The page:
THE DEATH OF BESSIE SMITH
It is 3a.m. in the middle of a sultry, moonless Saturday night in late September 1937. A Packard car is cruising south down Highway 61 in Coahoma County, Mississippi.
At the wheel is Richard Morgan, a well-known Chicago club owner and ex-bootlegger: the passenger is his girlfriend Bessie Smith. She is still a star of the Blues scene and, although she has not recorded in a couple of years, her public appearances and fearsome reputation for hard living have ensured her lasting fame. Drowsy from the long journey, she dangles her arm out of the window of the car to take advantage of the cool night air. Up ahead a truck driver has pulled off the road to check a tyre and, as he starts out again on the two lane concrete road, the Packard comes up behind him.
The weary Morgan misjudges the distance to the tail-lights and slams on the brakes. The car swerves left to avoid the rear of the truck, but it side-swipes the tailgate, almost severing Bessie’s arm at the elbow and causing severe injuries to the right side of her torso.
A few minutes later a car approached from the north containing two men, Henry Broughton and Dr. Hugh Smith. They were setting off on a dawn fishing trip when they came upon the scene. Morgan was sober but distressed and seemed physically unhurt, but Bessie was unconscious on the roadside and bleeding from her arm. There was no sign of the truck. The Doctor gave first-aid to Bessie but she was obviously going to need hospital treatment. Broughton went to a nearby house to summon help. When he returned, there was some talk of transferring Bessie to Dr. Smith’s car, but she weighed 200lb and was suffering internal injuries. She was drifting in and out of consciousness, suffering from shock and having breathing difficulties. Soon another car approached from the north, this time containing a drunk white couple. Their car slammed hard into the back of Dr. Smith’s car which then shunted into the back of the Packard. Dr. Smith found that the driver had rib injuries but was not badly hurt, and his passenger was unhurt but hysterical.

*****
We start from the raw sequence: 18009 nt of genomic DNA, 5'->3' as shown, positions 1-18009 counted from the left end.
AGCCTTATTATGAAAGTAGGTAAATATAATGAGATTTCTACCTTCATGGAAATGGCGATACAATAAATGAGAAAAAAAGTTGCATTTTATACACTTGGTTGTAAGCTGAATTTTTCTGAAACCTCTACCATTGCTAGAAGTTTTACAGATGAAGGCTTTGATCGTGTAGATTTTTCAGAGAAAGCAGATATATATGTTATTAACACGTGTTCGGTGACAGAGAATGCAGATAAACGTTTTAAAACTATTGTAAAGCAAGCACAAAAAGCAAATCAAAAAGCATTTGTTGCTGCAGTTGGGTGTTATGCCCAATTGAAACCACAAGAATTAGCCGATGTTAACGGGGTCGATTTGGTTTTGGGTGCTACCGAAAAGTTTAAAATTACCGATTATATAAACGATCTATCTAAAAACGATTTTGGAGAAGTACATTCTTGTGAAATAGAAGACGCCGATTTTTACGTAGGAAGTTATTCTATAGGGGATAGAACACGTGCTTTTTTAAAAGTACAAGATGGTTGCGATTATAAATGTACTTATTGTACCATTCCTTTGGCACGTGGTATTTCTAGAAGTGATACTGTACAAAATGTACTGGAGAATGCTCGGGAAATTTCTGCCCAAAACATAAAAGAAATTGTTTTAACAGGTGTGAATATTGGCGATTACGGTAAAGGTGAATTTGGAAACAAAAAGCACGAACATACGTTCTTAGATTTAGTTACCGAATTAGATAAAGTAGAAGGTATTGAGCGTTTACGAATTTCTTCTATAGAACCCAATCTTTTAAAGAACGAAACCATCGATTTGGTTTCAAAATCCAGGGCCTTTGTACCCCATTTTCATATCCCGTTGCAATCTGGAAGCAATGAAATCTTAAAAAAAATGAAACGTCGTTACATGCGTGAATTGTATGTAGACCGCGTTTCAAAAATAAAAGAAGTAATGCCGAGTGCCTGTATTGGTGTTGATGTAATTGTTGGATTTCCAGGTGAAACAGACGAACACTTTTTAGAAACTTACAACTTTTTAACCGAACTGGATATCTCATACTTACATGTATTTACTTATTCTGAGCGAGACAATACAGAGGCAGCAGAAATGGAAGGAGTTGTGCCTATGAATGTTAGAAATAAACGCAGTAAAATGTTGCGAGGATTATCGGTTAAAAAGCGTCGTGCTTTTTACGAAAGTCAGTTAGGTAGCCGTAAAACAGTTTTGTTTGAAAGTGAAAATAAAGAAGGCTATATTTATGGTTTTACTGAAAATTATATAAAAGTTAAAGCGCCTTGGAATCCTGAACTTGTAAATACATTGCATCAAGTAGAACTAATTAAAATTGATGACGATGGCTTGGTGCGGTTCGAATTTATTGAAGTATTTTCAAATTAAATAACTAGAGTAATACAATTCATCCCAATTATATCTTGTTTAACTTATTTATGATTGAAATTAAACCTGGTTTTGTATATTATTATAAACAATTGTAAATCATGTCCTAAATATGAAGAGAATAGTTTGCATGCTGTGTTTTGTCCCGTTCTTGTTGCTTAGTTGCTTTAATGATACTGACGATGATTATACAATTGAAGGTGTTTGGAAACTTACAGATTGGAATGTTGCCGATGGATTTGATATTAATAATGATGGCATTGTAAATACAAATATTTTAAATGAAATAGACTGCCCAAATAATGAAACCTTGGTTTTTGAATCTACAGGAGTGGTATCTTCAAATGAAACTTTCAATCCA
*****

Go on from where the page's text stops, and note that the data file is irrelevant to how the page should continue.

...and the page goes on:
As Dr. Smith examined the couple, an ambulance arrived along with several local officers of The Law. They put Bessie in the ambulance and Morgan accompanied her to hospital in Clarksdale. As this was happening, a second ambulance arrived: apparently the first one had been sent by the truck driver when he stopped in Clarksdale and the second one, called by Henry Broughton, took care of the white couple.
At this point, the story becomes controversial. Bessie’s family claim that Richard Morgan told them that they went to a white hospital and were turned away because Bessie was black. This was the basis of a story by John Hammond Sr. published in the October 1937 issue of Downbeat Magazine. After noting that Bessie’s arm was almost severed in a serious crash, and that a second collision delayed her arrival at the hospital, which he said was in Memphis, Hammond goes on; “When finally she did arrive at the hospital, she was refused treatment because of her colour and bled to death”. This caused an understandably heated debate, and the incident became a ’cause celebre’ for the forces advocating social change in the South at that time.